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Marvel Boss Nate Moore Confirms Black Panther 2 Was Almost Titled ‘Kingdom of the Deep’ Instead of ‘Wakanda Forever’

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Marvel’s Phase Four finale, Black Panther 2, gave the comic world a makeover with its ingenious story. Ryan Coogler’s vision for the sequel to 2018’s billion-dollar success was such that it never disappointed in a single aspect. All the threads that were left frayed and open by the end of 2019’s Endgame and 2020’s tragedy were gathered together and braided into a unified narrative that was more an honorarium than a comic book movie.

As the healing now begins, Marvel Studios VP of Production & Development, Nate Moore, divulges the nitty-gritty of what went into the making of the film, coming to terms with the loss of a legacy, and the reshaping that was put into effect after that loss.

Black Panther 2
Black Panther 2 was to be named after Namor

Also read: Tenoch Huerta, Who Plays Namor, Had an Emotional Request For Director Ryan Coogler While Shooting Black Panther 2

Nate Moore Discloses Black Panther 2‘s Initial Subtitle

As early as 2019, the script for the Black Panther sequel that was already in motion had brought out the underwater world to the surface and pitted the kingdom of Namor against that of the Black Panther. But having lost his lead in 2020, Ryan Coogler had to reorient focus and reshape the script in a way that made more sense to the grieving cast, crew, and audience around the world. And one of the aspects involved settling on a subtitle for the Phase Four film.

While speaking to Collider, Nate Moore detailed the to and fro that went into settling on a subtitle that was fit for a king and for honoring his legacy — which was what Black Panther 2 was striving to make happen.

“You’re like, ‘Kingdom of the Deep’? You’re like, “Does it have to be about Namor?” Then we realized that ‘Wakanda Forever’ felt right, because it’s a story about triumph through adversity. It’s a story about legacy, it’s a story about persistence, and ‘Wakanda Forever’ says all those things. Initially, I will say this, at one point it was like, ‘Oh, that feels like the title of the third movie. Where do you go from Wakanda Forever? That feels like it’s the end.’ But no, actually it felt really appropriate thematically to the story we were trying to tell.”

Black Panther 2 explores Namor's Mayan heritage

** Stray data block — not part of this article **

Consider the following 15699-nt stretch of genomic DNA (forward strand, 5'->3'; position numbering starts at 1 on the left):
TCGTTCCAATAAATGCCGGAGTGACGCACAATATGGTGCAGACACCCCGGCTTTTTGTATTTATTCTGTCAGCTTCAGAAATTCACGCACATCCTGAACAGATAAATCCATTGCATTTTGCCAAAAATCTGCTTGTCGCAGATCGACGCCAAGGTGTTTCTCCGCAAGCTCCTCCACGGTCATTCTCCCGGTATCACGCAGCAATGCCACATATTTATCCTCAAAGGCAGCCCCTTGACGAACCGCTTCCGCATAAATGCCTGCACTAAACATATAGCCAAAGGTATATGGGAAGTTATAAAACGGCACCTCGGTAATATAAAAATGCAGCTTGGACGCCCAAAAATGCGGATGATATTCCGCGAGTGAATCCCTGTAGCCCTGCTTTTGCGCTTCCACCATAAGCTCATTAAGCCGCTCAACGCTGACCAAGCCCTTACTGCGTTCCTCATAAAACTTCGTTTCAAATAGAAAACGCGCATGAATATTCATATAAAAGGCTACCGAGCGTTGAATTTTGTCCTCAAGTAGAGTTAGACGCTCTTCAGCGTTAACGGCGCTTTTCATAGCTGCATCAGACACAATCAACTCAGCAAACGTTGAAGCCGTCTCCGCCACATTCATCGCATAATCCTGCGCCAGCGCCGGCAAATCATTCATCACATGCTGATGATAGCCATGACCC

Black Panther 2 explores Namor’s kingdom and heritage

Also read: “This deserves to continue after all of us are gone”: Black Panther 3 Already Being Discussed Between Ryan Coogler and Kevin Feige Despite Not Recasting King T’Challa

Black Panther: Wakanda Forever not only did justice to its thematic structure, but the film also went above and beyond in elevating Chadwick Boseman‘s immortalized contribution and representation on the screen.

Ryan Coogler Made Changes to the Black Panther 2 Script

It was understandable that in the aftermath of losing the most fundamental element of a film that was to be the Marvel franchise’s biggest Phase Four event, Ryan Coogler who co-wrote the script with Joe Robert Cole, would want to see his film honoring the memory of his late friend. But at the same time, the story had to be poignant, subtle, respectable, and unabashed in its representation of grief. For a comic book movie, that was a tall order, but for every individual involved with the film, it was the only acceptable path to take. In an interview with Empire, Ryan Coogler revealed,

“Maturity is about being faced with impossible questions, and still making a choice and moving forward. [The film’s] unique [cast] is more like a band than it is a group of actors, and Chad was our lead singer. So for me, it was like, ‘How do I figure out a song that they can still get up there and sing?’, in light of what we were dealing with.”

Chadwick Boseman's TChalla in the ancestral plane
Ryan Coogler pays tribute to friend and actor, Chadwick Boseman

Also read: “Letitia Wright seriously proved she can be the face of this franchise”: Black Panther 2 Early Reviews Hail Shuri as the One True Successor to Chadwick Boseman’s T’Challa

The central question — How do you carry on in the face of seemingly insurmountable odds? — haunted the cast, the director, and their film’s central narrative. But it was in the wake of an incomprehensible loss that Black Panther: Wakanda Forever was born. And it wasn’t just Letitia Wright who was given the opportunity to grieve, cry, and laugh” but the world healed along with her by the time the lights came back on in the theatres.

Black Panther: Wakanda Forever is now playing in theatres worldwide.

Source: Collider

Written by Diya Majumdar

At 25, Diya Majumdar is inching closer to getting to the bottom of every film and television's history in existence. Having graduated with honors in literature from Miranda House, DU, her passion and profession both include dissecting the world of cinema, with more than 800 published articles on Fandomwire. She is a liberally opinionated person with an overbearing love for Monet, Edvard Munch, and Van Gogh and boasts of being an avid painter of all their troubled works.